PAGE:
That’s when the attacks started.  First, there was a negative review of the day care center on Yelp, followed by several more.  Before long, there were comments in letters to the editor in the local newspaper that implied that there was a lack of supervision for kids in the after school program, and ultimately to a “save our kids” blog that accused her of being a “money-grubbing idiot who was too stupid to take care of herself, let along other people’s children,” and laid out the entire sordid mess of the divorce proceedings in excruciating detail, along with some rather inventive stories that anyone who knew her even slightly might have laughed at in another context.

She talked to an attorney who said that there was nothing he could do unless they could somehow prove that her husband was behind the attacks — but that isn’t likely.  For one thing, the ex is a 66-year-old farmer from East Texas.  He’s smart, but social media isn’t exactly his native turf.  He swears that he didn’t do it, and I believe him if only because the language used is so unlike his normal speech patterns.

I was able to get the local newspaper to run an article that used the malicious, untrue “letter to the editor” as an example of its new policy on verifying the identify of letter writers before publishing it, and we used her experience as the example for a workshop at the local chamber of commerce on what small businesses need to know about online reputation management.  Yelp won’t take down the negative reviews from anonymous posters, and we don’t know who posted them.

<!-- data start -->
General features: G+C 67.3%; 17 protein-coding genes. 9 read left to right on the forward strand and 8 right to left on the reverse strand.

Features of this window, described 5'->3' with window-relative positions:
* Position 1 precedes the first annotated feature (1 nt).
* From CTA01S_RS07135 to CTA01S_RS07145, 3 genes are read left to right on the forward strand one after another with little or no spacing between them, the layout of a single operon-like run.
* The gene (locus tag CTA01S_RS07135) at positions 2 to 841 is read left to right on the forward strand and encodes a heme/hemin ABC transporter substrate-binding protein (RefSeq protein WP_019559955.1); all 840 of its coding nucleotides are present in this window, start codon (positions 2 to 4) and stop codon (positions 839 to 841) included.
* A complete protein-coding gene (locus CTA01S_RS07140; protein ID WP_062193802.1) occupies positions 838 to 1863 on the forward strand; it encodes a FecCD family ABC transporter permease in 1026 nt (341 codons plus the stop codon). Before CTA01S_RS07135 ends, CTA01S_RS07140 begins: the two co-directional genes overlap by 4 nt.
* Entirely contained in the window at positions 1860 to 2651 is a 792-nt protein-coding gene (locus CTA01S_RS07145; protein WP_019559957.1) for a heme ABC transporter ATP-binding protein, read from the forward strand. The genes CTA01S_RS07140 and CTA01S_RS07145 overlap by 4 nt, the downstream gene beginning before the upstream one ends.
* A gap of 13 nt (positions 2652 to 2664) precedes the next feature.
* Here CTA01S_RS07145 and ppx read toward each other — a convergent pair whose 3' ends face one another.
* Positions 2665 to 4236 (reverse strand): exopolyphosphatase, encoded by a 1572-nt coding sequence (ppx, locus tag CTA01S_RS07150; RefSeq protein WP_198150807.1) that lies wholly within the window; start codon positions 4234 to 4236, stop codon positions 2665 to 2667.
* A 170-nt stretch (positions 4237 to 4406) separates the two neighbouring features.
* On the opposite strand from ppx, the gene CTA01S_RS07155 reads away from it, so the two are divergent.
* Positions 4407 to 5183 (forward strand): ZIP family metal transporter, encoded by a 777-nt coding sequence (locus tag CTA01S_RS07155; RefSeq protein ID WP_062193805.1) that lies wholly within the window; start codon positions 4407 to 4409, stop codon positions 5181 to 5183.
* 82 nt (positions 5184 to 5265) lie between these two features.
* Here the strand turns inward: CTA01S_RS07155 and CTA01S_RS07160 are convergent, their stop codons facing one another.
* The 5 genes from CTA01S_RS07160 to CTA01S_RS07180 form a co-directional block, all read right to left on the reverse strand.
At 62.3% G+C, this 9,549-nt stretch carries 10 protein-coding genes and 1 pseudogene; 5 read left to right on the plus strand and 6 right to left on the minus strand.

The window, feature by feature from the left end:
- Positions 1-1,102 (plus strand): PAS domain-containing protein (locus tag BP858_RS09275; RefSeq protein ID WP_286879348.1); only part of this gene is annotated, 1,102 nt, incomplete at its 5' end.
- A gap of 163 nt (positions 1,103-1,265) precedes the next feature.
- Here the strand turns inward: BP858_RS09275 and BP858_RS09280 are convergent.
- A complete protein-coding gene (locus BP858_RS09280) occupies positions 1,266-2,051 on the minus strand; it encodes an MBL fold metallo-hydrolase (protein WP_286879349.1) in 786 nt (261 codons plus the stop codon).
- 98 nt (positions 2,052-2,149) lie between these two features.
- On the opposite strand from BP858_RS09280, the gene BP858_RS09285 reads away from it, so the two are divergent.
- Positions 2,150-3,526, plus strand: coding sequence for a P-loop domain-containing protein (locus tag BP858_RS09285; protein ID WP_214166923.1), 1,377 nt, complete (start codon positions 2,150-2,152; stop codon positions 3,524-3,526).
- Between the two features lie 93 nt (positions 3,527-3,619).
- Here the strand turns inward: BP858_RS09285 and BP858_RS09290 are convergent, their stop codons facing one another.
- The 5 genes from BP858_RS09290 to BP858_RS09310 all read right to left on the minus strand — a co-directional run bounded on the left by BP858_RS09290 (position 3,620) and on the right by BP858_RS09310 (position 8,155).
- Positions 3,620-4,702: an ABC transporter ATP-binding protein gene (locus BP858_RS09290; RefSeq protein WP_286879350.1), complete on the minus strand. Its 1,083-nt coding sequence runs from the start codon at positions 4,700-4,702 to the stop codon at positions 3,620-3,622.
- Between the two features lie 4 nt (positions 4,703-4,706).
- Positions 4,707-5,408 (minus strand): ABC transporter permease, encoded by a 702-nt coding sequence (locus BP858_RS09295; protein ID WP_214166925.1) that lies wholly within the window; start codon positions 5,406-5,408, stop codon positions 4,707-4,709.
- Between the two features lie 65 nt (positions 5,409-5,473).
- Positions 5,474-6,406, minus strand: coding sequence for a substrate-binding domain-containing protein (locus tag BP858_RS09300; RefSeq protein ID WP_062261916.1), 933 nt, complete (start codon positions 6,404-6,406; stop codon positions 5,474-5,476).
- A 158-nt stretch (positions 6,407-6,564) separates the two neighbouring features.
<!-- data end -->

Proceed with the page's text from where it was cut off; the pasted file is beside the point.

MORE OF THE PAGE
Luckily, she’s financially secure and ready to retire, and has plans on doing some travel of her own.  The anonymous blogger turned out to be a cousin of her husband’s who was angry that “family land” was going to an “outsider”.  We tracked him down through a tortious interference lawsuit that compelled the blogging service and ISP to provide registration information, and the court ordered the offending posts removed.

Still, the day care business is closing at the end of the year.  There’s just no way to continue operating because anyone who does an online search for the center’s name is going to come up with the negative Yelp reviews, old newspaper articles and false blog posts at the top of the first page of search.  The posts may appear in Google’s cache for months, even though the source documents are gone, and since Yelp won’t remove the negative comments, who knows how long they’ll remain there?